Speaker(s): Ted Riederer, Rhonda Long-Sharp, Daniel S. Palmer, Bruce Helander

Art and Activism


Can political art change the world? History and current examples show that it can. This panel led by artist, writer and critic Bruce Helander and including contemporary gallerist Rhonda Long-Sharp, curator Daniel S. Palmer, who is involved in Public Art Fund's upcoming exhibition with Ai Weiwei, Good Fences Make Good Neighbors, and artist Ted Riederer, who is running a socially relevant project at CONTEXT, will discuss how art touches people at deeper emotional levels, conveying what cannot be said with simple facts.

This session took place live during the Symposium at Art New York 2017.

Download the presentation here.


Ted Riederer

Ted Riederer (b. 1970, New York, NY) has armed himself with painting supplies, electric guitars, amplifiers, record players, drum kits, photography equipment, and long-stemmed roses while ambling from the Americas to the Antipodes. His work has been shown internationally, including exhibitions at MoMA PS1, Prospect 1.5, Go and Rosenthal Berlin, Nicole Klagsbrun Gallery, Jack Hanley Gallery,...

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Rhonda Long-Sharp

After a successful 20+ year legal career defending men and women on death row in the highest courts of the US, art enthusiast and collector Rhonda Long-Sharp decided to formally pursue her passion for the arts in 2005. Beginning as both an art consultant and modern art broker, Long-Sharp specialized in post-war and contemporary multiples and works on paper. Recognizing the internet’s inherent...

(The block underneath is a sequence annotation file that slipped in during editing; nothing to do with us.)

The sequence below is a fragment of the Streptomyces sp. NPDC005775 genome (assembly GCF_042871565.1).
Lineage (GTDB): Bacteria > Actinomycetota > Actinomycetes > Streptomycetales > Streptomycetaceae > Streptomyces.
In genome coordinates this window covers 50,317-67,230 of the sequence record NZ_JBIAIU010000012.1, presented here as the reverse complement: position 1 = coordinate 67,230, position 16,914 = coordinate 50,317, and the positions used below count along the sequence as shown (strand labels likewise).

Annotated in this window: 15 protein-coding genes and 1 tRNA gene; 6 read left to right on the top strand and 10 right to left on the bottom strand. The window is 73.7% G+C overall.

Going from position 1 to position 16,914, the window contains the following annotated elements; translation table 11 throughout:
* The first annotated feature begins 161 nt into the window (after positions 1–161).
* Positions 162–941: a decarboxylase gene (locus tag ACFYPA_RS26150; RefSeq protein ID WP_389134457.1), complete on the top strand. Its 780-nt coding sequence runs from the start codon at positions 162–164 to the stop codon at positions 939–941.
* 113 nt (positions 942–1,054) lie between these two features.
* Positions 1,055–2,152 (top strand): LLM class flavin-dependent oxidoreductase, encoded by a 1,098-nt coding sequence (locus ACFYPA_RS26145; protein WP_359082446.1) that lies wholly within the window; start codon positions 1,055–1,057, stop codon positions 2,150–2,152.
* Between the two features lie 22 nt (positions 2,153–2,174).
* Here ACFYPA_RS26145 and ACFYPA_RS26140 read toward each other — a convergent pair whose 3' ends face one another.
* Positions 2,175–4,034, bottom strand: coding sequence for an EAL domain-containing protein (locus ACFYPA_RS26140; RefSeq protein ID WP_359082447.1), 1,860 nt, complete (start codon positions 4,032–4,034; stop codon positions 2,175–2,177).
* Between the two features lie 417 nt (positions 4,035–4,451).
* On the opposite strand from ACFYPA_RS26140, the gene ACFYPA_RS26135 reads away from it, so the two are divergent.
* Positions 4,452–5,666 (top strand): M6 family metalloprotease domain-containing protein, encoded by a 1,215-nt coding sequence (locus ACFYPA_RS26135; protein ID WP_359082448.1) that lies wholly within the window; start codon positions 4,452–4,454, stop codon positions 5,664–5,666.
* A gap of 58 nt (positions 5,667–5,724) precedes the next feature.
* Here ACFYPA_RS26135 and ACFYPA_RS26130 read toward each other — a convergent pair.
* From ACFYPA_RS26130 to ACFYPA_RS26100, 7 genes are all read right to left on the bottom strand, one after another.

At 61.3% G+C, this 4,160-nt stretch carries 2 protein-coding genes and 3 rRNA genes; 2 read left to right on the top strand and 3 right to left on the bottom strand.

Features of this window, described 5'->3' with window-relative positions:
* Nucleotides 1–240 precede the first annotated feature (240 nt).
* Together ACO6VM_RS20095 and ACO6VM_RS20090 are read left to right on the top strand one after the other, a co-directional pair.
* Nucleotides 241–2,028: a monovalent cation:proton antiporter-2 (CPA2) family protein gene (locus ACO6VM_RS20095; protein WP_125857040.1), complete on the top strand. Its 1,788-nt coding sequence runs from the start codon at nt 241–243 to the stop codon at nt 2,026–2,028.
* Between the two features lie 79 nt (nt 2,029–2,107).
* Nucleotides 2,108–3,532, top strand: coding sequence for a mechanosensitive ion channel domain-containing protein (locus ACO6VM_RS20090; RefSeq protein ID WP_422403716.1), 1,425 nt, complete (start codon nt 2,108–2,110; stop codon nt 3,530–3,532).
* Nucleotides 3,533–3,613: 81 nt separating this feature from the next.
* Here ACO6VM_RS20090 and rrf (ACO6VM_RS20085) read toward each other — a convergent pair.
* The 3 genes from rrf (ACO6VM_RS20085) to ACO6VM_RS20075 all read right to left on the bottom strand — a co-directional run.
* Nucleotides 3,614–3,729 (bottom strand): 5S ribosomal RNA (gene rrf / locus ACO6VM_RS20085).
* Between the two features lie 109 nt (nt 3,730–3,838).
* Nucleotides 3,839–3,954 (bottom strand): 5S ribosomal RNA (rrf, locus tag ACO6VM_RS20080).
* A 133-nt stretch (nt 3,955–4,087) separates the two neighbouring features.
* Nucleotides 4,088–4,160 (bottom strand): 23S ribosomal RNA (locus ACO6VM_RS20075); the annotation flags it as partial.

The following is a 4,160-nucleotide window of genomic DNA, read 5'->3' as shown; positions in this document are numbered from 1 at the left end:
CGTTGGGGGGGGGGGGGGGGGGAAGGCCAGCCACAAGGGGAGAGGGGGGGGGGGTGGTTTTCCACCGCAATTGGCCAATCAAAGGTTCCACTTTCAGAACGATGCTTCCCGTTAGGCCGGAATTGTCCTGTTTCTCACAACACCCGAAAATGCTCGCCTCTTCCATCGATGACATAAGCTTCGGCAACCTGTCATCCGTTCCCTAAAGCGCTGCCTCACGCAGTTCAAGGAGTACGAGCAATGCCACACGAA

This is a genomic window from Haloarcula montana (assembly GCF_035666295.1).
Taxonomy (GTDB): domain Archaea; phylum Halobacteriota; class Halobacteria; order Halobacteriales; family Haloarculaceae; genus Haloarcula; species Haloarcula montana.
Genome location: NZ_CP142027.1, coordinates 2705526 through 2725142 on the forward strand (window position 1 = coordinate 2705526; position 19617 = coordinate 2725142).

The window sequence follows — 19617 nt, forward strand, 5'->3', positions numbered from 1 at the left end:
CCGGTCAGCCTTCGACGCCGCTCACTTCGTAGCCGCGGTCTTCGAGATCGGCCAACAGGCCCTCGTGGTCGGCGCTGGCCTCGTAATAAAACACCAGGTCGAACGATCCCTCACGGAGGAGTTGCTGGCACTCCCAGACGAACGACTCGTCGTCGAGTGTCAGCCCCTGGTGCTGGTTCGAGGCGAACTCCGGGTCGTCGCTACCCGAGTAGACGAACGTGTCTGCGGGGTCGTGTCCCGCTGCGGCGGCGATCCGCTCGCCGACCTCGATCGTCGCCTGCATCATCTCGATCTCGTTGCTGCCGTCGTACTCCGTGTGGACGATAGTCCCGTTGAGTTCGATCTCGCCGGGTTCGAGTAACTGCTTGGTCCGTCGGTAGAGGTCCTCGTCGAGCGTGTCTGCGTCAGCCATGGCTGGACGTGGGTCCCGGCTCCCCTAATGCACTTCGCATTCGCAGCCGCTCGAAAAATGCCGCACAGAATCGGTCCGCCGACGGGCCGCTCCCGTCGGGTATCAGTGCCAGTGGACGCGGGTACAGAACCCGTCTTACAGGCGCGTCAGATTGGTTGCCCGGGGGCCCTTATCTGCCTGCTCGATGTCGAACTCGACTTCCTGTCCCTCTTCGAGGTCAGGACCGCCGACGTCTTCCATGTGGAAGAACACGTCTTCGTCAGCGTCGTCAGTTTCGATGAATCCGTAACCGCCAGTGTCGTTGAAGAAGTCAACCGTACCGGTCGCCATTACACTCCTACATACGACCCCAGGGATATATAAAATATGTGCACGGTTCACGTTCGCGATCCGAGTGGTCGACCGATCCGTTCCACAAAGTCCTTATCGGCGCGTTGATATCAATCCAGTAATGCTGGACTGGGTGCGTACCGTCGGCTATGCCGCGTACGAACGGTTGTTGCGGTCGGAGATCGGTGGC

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Daniel S. Palmer

Daniel S. Palmer is currently an Associate Curator at the Public Art Fund where he has curated exhibitions including Liz Glynn’s Open House, and Commercial Break, an exhibition of digital video and photography by 23 artists exhibited on advertising screens in all five boroughs. Previously, as the Leon Levy Assistant Curator at the Jewish Museum, New York, Palmer...

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Bruce Helander

Bruce Helander is a former White House Fellow of the National Endowment for the Arts and is the former Editor-in-Chief of The Art Economist magazine. His columns on art, values, and investing in art appear regularly in The Huffington Post.

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